ranks can effectually give aid to the One way, by which the higher lower in their temporal concerns, is by affording every possible encouragement to industry and virtue,--by inducing them to provide for their own support and comfort,-by cherishing in them that spirit of independence, which is the parent of so many virtues, and by judiciously rewarding extraordinary efforts of economy, and extraordinary instances of good conduct. Some of these objects have been promoted by the privileges, which the legislature have laudably granted to Friendly Societies. But, excellent as institutions of this kind
respect appear calculated to promote undoubtedly are, they do not in every the intended effect; and they are lia ble to certain disadvantages, which it would be desirable to avoid. It frequently happens, that these Societies, by holding out more advantageous terms to the members than the state
of the funds ultimately justify, bear of the funds ultimately justify, bear in themselves the seeds of their own dissolution: Moreover, it is obvious, that a Friendly Society does not accommodate itself so much as could be wished to the varying circumstances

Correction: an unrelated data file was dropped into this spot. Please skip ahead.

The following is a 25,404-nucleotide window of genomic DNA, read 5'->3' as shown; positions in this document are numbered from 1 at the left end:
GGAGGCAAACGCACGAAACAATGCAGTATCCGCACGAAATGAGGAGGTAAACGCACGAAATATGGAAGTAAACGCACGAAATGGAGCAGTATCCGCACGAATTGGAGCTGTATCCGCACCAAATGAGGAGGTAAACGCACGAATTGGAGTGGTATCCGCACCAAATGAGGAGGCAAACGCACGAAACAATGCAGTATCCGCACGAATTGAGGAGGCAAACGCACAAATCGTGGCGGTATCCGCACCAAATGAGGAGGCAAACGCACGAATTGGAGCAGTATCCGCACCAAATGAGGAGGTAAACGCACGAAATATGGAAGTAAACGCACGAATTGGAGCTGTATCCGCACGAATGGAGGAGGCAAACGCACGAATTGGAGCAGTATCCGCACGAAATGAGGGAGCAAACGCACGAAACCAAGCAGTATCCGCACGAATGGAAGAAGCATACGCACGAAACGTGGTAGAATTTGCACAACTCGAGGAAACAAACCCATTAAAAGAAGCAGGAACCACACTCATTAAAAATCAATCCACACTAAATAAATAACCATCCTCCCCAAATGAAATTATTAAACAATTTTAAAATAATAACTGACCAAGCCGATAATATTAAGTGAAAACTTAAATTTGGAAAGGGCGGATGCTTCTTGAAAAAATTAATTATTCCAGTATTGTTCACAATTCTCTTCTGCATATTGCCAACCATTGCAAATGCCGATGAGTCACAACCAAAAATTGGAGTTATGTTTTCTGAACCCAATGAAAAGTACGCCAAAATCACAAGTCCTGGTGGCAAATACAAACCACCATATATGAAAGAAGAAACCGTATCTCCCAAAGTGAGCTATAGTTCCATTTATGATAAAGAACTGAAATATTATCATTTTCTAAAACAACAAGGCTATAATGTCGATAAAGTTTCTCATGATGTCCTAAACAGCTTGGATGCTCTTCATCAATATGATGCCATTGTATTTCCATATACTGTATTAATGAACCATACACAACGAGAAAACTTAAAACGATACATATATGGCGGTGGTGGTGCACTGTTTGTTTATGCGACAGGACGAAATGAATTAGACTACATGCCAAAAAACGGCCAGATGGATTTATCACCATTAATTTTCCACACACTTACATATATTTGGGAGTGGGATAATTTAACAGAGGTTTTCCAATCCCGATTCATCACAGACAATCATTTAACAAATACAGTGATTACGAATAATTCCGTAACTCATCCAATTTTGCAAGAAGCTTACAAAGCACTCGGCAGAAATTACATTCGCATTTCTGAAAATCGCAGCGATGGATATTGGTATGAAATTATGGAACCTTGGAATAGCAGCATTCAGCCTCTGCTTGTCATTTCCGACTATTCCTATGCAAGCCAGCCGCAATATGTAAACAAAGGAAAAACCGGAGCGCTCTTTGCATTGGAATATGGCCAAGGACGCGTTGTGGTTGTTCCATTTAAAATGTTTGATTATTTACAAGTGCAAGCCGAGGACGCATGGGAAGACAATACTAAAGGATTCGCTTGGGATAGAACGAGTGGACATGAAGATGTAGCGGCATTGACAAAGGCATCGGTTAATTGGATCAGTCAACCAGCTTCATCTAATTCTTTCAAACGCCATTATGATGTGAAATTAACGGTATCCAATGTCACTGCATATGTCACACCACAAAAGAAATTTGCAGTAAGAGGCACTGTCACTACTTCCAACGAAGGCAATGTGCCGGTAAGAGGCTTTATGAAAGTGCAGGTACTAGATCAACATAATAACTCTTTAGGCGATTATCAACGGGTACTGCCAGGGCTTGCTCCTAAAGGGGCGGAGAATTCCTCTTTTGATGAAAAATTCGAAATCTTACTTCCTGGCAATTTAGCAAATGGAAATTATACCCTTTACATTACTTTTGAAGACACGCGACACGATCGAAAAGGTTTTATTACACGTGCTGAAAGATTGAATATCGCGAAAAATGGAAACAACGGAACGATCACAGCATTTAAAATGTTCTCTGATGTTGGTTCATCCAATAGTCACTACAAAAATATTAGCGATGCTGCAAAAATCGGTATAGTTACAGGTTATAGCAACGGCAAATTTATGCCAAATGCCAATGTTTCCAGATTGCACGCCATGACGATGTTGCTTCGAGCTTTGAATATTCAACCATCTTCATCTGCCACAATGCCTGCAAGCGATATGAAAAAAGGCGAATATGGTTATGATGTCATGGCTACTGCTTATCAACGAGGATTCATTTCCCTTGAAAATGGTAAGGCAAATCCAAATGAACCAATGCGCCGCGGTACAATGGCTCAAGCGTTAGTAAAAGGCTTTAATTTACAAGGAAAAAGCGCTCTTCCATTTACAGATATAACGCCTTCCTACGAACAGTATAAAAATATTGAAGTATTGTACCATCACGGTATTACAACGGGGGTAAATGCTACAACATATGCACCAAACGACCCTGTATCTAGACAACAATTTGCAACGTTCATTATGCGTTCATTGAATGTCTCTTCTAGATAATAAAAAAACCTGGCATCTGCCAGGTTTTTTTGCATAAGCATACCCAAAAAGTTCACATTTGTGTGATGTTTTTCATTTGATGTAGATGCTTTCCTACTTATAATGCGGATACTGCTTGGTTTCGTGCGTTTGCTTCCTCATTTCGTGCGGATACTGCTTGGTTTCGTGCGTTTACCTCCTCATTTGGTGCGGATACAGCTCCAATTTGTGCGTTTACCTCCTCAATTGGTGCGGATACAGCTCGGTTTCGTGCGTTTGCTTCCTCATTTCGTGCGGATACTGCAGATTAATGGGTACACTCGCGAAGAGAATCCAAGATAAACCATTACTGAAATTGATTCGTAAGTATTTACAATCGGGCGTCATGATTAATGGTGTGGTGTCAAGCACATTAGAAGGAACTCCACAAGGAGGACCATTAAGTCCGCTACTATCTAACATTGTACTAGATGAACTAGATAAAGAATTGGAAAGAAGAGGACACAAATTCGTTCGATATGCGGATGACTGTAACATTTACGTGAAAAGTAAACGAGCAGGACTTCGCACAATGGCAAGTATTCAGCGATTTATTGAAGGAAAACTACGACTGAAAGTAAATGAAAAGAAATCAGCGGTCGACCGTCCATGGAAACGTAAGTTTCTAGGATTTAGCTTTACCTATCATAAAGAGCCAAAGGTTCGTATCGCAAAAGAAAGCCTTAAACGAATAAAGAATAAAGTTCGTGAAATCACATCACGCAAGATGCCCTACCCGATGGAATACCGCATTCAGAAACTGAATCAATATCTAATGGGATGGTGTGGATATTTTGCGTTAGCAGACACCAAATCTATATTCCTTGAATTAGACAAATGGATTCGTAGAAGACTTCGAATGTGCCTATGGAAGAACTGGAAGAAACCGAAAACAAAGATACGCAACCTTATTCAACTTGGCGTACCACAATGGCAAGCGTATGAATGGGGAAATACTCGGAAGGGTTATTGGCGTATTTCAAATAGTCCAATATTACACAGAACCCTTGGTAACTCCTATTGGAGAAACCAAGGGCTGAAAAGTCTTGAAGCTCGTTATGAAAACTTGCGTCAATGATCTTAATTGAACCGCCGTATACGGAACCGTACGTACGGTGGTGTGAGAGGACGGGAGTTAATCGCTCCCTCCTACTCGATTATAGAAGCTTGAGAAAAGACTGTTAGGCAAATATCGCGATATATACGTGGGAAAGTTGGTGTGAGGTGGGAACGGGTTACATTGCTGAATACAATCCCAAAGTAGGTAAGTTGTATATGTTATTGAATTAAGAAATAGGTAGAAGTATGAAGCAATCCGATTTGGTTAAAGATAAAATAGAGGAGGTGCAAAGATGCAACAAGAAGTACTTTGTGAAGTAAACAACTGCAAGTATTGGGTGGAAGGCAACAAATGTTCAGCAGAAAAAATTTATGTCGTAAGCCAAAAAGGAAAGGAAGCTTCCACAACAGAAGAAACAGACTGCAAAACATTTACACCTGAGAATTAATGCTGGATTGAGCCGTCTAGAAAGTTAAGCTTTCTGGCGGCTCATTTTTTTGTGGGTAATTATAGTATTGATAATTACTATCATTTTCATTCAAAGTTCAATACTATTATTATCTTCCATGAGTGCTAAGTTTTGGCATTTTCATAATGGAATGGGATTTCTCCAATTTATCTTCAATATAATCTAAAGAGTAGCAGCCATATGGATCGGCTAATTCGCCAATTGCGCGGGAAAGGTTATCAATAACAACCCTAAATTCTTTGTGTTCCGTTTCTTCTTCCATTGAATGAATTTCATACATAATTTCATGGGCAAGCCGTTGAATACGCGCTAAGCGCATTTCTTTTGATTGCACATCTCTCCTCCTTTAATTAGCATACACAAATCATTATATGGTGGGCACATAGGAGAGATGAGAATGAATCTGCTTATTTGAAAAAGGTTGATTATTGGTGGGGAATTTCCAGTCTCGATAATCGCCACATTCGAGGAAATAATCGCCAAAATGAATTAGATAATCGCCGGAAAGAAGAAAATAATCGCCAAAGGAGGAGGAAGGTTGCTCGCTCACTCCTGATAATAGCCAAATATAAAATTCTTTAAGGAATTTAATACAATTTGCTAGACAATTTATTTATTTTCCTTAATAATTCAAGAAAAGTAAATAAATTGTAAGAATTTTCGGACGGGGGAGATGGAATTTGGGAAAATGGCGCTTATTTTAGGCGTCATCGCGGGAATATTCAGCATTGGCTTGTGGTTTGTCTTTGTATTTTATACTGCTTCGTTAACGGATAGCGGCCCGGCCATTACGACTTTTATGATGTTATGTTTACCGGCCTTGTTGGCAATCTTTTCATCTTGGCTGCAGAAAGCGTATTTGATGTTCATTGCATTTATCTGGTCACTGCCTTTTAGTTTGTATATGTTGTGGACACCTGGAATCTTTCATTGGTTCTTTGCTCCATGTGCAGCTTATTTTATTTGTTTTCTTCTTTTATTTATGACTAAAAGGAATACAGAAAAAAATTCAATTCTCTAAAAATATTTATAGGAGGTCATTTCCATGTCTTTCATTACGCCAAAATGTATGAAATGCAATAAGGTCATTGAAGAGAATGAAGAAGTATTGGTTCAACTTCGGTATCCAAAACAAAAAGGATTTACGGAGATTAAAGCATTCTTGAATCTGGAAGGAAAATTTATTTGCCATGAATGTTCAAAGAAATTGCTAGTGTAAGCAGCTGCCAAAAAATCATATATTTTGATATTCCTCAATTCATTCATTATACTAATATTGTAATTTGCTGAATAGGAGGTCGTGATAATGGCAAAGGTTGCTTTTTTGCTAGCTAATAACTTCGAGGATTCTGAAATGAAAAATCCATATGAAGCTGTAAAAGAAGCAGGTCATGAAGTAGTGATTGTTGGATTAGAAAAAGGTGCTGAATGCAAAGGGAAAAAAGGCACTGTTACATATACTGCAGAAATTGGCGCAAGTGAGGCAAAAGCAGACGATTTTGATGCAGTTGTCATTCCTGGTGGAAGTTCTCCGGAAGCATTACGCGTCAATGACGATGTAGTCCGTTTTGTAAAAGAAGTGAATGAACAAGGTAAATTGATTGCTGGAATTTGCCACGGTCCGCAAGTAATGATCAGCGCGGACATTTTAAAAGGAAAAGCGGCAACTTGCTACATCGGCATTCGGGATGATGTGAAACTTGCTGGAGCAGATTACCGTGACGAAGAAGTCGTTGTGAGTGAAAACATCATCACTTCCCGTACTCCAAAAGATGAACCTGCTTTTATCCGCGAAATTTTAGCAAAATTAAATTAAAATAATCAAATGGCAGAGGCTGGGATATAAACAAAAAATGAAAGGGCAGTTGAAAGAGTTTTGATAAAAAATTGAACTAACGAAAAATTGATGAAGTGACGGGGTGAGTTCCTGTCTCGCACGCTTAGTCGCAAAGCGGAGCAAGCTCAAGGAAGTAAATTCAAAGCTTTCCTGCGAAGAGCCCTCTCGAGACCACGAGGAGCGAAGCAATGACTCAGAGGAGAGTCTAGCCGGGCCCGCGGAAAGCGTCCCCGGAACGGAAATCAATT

and abilities of its members. A certain monthly or quarterly contribution is required, which can neither be increased nor diminished; although some individuals, who may be desirous of making every exertion to support themselves, may find it impossible regularly to advance so much, and others have it easily in their power to advance a great deal more.
It appears sufficiently evident, therefore, that something is still wanting, for the purpose of encouraging the lower orders to provide for the future exigencies of life; and that no small benefit would be conferred on them, if an institution could be devised, that should be founded on such principles, as to leave the members in a great measure at liberty to consult their own convenience, with respect to the amount of their payments, and to the time of making them, and that should hold out advantages to each individual, exactly proportioned to the sums he may deposit. Such an institution promises to form a powerful stimulus to industry and frugality amongst the labouring classes, as it would enable persons in that rank of life, to lay up a provision for the necessities of disease and old age. This object might indeed be accomplished by each individual for himself, had he the steadiness to persevere in laying up his superfluous earnings in a corner of his chest, till it should amount to a sum sufficient to deposit in a Bank. But those who know any thing of the situation and habits of the lower orders, will readily be aware of the discouragements to which a plan of this kind must necessarily be subjected, and will not be surprised, that it is seldom resorted to, and still seldomer adhered to. Besides, it is contrary to the rules which the public Banks have found it necessary to adopt, to receive a deposit of any sum less than ten pounds; and how few of the labouring classes can all at once find themselves masters of so large a sum!